Update: Mike Lee is now talking about the Church Committee (as part of Paul's filibuster).

Yes, this is because I'm psychic.

Posted by Ace at 04:23 PM Comments

#Science: Co-Author of Sociological Study on Attitudes Towards Homosexuality Retracts His Part of the Paper, After "Irregularities" In His Co-Author's Data Collection Are Exposed

—Ace

I can't swear to it, but this is sounding like a Michael "Arms in America" Belleiles situation, with #Science taking a backseat to political agitation.

This Washington Post story (which I got from Hot Air, of course) makes this all sound much less interesting than I think it actually is.

First, let's talk about the political agenda of the survey, which seems to be designed to push the idea that people's ideas about homosexuality can be fairly easily changed if a gay advocate just talks with them about it.

The study purported to show the ease with which peoples' minds can be changed on the subject of same-sex marriage after short conversations, particularly with gay advocates. It was described as being based on survey research conducted in California after voters passed Proposition 8, the referendum that banned same-sex marriage in the state and that has since been struck down by the courts.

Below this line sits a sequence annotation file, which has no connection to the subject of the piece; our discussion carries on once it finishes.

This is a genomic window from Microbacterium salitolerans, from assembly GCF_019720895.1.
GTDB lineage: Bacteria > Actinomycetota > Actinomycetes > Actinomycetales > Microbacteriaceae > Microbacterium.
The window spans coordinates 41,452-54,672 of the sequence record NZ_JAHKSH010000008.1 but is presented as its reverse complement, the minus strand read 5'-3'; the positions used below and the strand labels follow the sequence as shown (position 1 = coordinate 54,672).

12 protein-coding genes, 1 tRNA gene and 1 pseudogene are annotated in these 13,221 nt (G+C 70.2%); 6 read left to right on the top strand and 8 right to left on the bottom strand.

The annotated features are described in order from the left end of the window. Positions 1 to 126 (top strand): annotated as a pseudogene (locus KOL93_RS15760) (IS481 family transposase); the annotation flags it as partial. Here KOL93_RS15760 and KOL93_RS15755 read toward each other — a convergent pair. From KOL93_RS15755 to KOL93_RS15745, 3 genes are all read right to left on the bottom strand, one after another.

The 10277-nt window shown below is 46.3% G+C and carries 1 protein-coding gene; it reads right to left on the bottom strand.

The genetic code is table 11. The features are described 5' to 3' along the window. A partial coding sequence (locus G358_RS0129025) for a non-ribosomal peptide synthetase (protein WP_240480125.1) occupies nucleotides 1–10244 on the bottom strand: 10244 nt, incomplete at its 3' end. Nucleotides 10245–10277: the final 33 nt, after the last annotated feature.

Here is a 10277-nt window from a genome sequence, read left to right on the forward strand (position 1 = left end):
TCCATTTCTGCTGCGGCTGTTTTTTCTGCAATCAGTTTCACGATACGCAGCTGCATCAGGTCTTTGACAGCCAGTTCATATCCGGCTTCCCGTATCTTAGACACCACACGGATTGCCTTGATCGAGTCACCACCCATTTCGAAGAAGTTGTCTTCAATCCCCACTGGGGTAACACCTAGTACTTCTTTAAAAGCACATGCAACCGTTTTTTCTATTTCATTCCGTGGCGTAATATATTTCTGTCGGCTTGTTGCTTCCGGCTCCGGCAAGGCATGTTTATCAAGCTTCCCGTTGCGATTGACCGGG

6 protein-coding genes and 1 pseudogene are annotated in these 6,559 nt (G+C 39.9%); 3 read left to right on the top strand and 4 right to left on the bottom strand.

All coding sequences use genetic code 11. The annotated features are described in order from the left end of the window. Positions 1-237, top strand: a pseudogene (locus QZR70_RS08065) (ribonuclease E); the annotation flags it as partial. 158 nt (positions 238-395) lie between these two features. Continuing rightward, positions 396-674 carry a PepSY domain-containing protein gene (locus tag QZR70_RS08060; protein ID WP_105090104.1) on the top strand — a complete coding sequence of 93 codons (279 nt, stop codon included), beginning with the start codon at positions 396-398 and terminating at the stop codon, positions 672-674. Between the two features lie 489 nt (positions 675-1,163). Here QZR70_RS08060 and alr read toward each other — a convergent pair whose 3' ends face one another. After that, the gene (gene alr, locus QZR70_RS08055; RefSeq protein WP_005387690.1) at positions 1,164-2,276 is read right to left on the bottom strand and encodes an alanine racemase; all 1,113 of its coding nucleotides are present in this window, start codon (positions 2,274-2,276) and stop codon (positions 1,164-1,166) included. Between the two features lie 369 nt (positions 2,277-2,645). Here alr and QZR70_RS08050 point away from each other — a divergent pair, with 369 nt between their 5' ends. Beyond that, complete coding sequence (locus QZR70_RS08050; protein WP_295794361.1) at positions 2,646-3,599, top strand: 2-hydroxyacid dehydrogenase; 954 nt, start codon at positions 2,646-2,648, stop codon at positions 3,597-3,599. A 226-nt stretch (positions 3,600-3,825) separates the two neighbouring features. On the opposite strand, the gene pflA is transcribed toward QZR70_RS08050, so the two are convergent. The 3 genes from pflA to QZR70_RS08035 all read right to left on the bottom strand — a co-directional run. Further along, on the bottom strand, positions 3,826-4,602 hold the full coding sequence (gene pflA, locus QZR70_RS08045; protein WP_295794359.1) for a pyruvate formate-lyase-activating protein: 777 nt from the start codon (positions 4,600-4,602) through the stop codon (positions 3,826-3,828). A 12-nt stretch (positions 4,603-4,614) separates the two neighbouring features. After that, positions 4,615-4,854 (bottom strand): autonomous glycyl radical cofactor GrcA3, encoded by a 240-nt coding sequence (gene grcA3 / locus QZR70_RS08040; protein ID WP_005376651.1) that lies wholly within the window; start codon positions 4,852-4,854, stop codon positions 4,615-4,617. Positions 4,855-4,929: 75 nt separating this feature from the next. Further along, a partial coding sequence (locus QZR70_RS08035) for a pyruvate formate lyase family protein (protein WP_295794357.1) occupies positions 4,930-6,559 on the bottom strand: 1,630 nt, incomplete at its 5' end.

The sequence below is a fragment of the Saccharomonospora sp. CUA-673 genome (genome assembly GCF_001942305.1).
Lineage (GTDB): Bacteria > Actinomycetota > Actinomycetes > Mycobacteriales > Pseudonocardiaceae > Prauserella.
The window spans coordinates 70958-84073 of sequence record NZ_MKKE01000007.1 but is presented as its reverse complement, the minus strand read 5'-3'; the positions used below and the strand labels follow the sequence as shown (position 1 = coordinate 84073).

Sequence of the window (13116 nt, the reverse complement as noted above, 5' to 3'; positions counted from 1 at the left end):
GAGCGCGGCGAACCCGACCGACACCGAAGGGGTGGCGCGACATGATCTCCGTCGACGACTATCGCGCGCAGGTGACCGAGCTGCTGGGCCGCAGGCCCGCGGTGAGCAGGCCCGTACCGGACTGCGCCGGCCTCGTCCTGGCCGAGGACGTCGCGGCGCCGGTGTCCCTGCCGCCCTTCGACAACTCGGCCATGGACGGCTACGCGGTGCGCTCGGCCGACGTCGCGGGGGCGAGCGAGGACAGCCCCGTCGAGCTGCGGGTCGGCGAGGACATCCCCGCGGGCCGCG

...

The study attracted widespread attention in part because it seemed to fly in the face of conventional wisdom and scholarship about how people cling to their own points of view, sometimes regardless of what they read or hear to the contrary.

"One conversation can change minds on same-sex marriage, study finds," was the headline in The Washington Post reporting the conclusions in December.

"Gay political canvassers can soften the opinions of voters opposed to same-sex marriage by having a brief face-to-face discussion about the issue, researchers reported Thursday," a New York Times report said. "The findings could have implications for activists and issues across the political spectrum, experts said."